However, I would say that the kind of "intellectual" discussions I have with my friends would bore quite a few people here. So yes, there is a certain strain of anti-intellectualism present. But that's present almost anywhere. I've visited HYP each a couple of times and I'd say the tenor there is more or less the same as it is at Dartmouth. Kids get drunk and do stupid things all the time. For a lot of people college isn't an intellectual experience so much as it is a time to experiment with freedom. That isn't to say you can't find people interested in more than random acts of drunkenness - I certainly found them my freshman year. Because everyone at Dartmouth is pretty smart, most of us are fully capable of holding forth on an intellectual subject that catches our eye.
I agree completely with everyone else that we at Dartmouth don't wear our intellects on our sleeves. It does annoy me at times that we feel uncomfortable talking about anything overtly intellectual unless we know the other person well, but I've had my fair share of conversations about intellectual topics here with my friends, and even with some acquaintances who I see often enough. I find many of the preprofessionals as annoying as the next person, but quite often they're fairly intellectual themselves (yes, I have had some stimulating conversations with preprofessionals).
But if you're the kind of person who is seriously thinking about a place like UChicago or Swarthmore, it's a good sign that Dartmouth may not be a good place for you. People here are smart, but the culture isn't conducive to meeting new people by launching into a discussion of the merits of minarchism, the rationale behind the 1798 Sedition Act, or the arguments for legalizing partial birth abortion. As I've said before, that's a plus to some, a neutral to some, and a minus to yet others. I'm just fine with this, as are most of the other people I know who like thinking about these things.
Also note that if you've decided that the difficulty in striking up these kinds of conversations on a casual basis is a major turn-off, most other top universities have pretty much the same issues. Sure, HYP don't party as hard as Dartmouth (when I went to Yale with some friends, there was much grouching about how there was nothing to do at 1AM), but party they do. There are a lot of people who wind up falling over each other drunk as hell. The thing is, Dartmouth being a small and rural school means you may not immediately find the right circle of friends for you, or the right kind of conversation. It's easier to do those things in a big school because there's just such a wider range of people to meet.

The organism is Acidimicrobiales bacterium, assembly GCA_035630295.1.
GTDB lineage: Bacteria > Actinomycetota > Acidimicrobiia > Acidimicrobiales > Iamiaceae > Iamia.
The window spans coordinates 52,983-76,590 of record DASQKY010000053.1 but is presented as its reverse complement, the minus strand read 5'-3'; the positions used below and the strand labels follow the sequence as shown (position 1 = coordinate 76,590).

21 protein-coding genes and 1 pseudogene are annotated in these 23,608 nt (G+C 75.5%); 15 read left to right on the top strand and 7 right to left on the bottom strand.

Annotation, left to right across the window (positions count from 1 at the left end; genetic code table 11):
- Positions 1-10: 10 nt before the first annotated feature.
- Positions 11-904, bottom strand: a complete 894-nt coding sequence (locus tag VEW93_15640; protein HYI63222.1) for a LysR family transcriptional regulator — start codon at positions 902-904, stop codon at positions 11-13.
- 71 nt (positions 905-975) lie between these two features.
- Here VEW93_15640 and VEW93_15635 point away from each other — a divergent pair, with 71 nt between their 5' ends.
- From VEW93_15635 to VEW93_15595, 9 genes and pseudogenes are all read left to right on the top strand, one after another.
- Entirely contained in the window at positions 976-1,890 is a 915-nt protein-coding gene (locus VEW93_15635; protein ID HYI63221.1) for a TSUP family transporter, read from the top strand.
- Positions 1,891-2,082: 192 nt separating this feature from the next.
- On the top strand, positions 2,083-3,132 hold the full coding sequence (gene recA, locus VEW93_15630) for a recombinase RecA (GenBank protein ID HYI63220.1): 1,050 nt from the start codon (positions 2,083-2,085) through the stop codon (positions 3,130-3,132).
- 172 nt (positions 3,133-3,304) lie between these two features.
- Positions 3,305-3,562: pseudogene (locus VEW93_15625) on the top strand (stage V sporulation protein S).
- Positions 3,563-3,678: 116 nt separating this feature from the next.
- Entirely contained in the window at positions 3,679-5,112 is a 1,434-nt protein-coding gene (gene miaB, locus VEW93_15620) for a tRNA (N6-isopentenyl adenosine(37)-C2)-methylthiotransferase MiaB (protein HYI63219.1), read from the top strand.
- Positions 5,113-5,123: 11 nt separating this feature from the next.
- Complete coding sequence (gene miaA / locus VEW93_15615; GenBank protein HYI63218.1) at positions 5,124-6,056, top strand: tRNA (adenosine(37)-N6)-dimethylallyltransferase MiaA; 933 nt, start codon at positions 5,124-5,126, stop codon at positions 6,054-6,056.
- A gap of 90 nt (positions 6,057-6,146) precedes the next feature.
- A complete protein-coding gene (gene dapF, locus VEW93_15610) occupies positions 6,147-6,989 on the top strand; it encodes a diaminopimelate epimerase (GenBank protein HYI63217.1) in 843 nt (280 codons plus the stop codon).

And kids, this is why you do your research before picking a school. When I applied to Dartmouth all I knew was that it was an Ivy, focused on undergrads, and students had a lot of fun. (All true.) By the time I decided on Dartmouth I knew a lot more about it and decided it was a worthwhile trade-off. I then came to Dartmouth and found out even more - freshman fall was a bit hard, but I came out of it pretty ok and happy. So far I've enjoyed my time here and adjusted well to Dartmouth life, and things have only gotten better as a sophomore. You need to think hard about what school fits best, and what kind of chances you're willing to take.
Location: Leaving this shiznit for good. Viva la vida!
Originally Posted by johnleemk
What concerns me, however, is the practicality of this proposal, which would eliminate 305 beds for the entering freshman class. This problem may be what has delayed the destruction of the Choates, which has been falsely promised every year. Eliminating housing for almost a third of the incoming class without an immediate replacement is simply not viable.